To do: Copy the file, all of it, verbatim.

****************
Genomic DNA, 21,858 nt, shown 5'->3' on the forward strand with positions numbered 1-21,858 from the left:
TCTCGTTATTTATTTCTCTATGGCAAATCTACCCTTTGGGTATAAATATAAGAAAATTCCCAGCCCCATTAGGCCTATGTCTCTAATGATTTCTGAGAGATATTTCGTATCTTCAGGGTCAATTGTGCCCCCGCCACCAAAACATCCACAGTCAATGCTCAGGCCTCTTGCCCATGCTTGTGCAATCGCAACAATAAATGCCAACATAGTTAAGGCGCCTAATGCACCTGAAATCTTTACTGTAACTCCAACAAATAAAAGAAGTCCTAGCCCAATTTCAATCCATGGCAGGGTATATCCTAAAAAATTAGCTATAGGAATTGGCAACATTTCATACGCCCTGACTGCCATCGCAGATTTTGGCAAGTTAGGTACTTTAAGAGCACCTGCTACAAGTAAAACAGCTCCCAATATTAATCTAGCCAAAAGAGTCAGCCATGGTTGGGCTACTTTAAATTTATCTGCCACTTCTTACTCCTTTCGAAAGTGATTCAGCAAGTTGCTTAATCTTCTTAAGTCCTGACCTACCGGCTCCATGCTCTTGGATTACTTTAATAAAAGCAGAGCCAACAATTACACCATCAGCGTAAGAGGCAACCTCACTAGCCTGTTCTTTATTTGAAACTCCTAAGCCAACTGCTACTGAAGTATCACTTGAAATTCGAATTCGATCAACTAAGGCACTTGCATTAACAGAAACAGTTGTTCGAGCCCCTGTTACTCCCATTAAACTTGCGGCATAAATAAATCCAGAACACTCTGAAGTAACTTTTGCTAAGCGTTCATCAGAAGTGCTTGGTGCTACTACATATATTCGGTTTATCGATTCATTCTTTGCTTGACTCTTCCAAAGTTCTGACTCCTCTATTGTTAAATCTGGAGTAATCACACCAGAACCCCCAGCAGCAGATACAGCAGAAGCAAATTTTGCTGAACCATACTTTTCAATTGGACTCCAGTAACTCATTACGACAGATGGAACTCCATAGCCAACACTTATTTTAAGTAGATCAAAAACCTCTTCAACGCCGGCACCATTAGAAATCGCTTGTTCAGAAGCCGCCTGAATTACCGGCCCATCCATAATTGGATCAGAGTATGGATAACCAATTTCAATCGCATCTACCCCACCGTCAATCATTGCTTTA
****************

Genomic DNA, 21,858 nt, shown 5'->3' on the forward strand with positions numbered 1-21,858 from the left:
TCTCGTTATTTATTTCTCTATGGCAAATCTACCCTTTGGGTATAAATATAAGAAAATTCCCAGCCCCATTAGGCCTATGTCTCTAATGATTTCTGAGAGATATTTCGTATCTTCAGGGTCAATTGTGCCCCCGCCACCAAAACATCCACAGTCAATGCTCAGGCCTCTTGCCCATGCTTGTGCAATCGCAACAATAAATGCCAACATAGTTAAGGCGCCTAATGCACCTGAAATCTTTACTGTAACTCCAACAAATAAAAGAAGTCCTAGCCCAATTTCAATCCATGGCAGGGTATATCCTAAAAAATTAGCTATAGGAATTGGCAACATTTCATACGCCCTGACTGCCATCGCAGATTTTGGCAAGTTAGGTACTTTAAGAGCACCTGCTACAAGTAAAACAGCTCCCAATATTAATCTAGCCAAAAGAGTCAGCCATGGTTGGGCTACTTTAAATTTATCTGCCACTTCTTACTCCTTTCGAAAGTGATTCAGCAAGTTGCTTAATCTTCTTAAGTCCTGACCTACCGGCTCCATGCTCTTGGATTACTTTAATAAAAGCAGAGCCAACAATTACACCATCAGCGTAAGAGGCAACCTCACTAGCCTGTTCTTTATTTGAAACTCCTAAGCCAACTGCTACTGAAGTATCACTTGAAATTCGAATTCGATCAACTAAGGCACTTGCATTAACAGAAACAGTTGTTCGAGCCCCTGTTACTCCCATTAAACTTGCGGCATAAATAAATCCAGAACACTCTGAAGTAACTTTTGCTAAGCGTTCATCAGAAGTGCTTGGTGCTACTACATATATTCGGTTTATCGATTCATTCTTTGCTTGACTCTTCCAAAGTTCTGACTCCTCTATTGTTAAATCTGGAGTAATCACACCAGAACCCCCAGCAGCAGATACAGCAGAAGCAAATTTTGCTGAACCATACTTTTCAATTGGACTCCAGTAACTCATTACGACAGATGGAACTCCATAGCCAACACTTATTTTAAGTAGATCAAAAACCTCTTCAACGCCGGCACCATTAGAAATCGCTTGTTCAGAAGCCGCCTGAATTACCGGCCCATCCATAATTGGATCAGAGTATGGATAACCAATTTCAATCGCATCTACCCCACCGTCAATCATTGCTTTA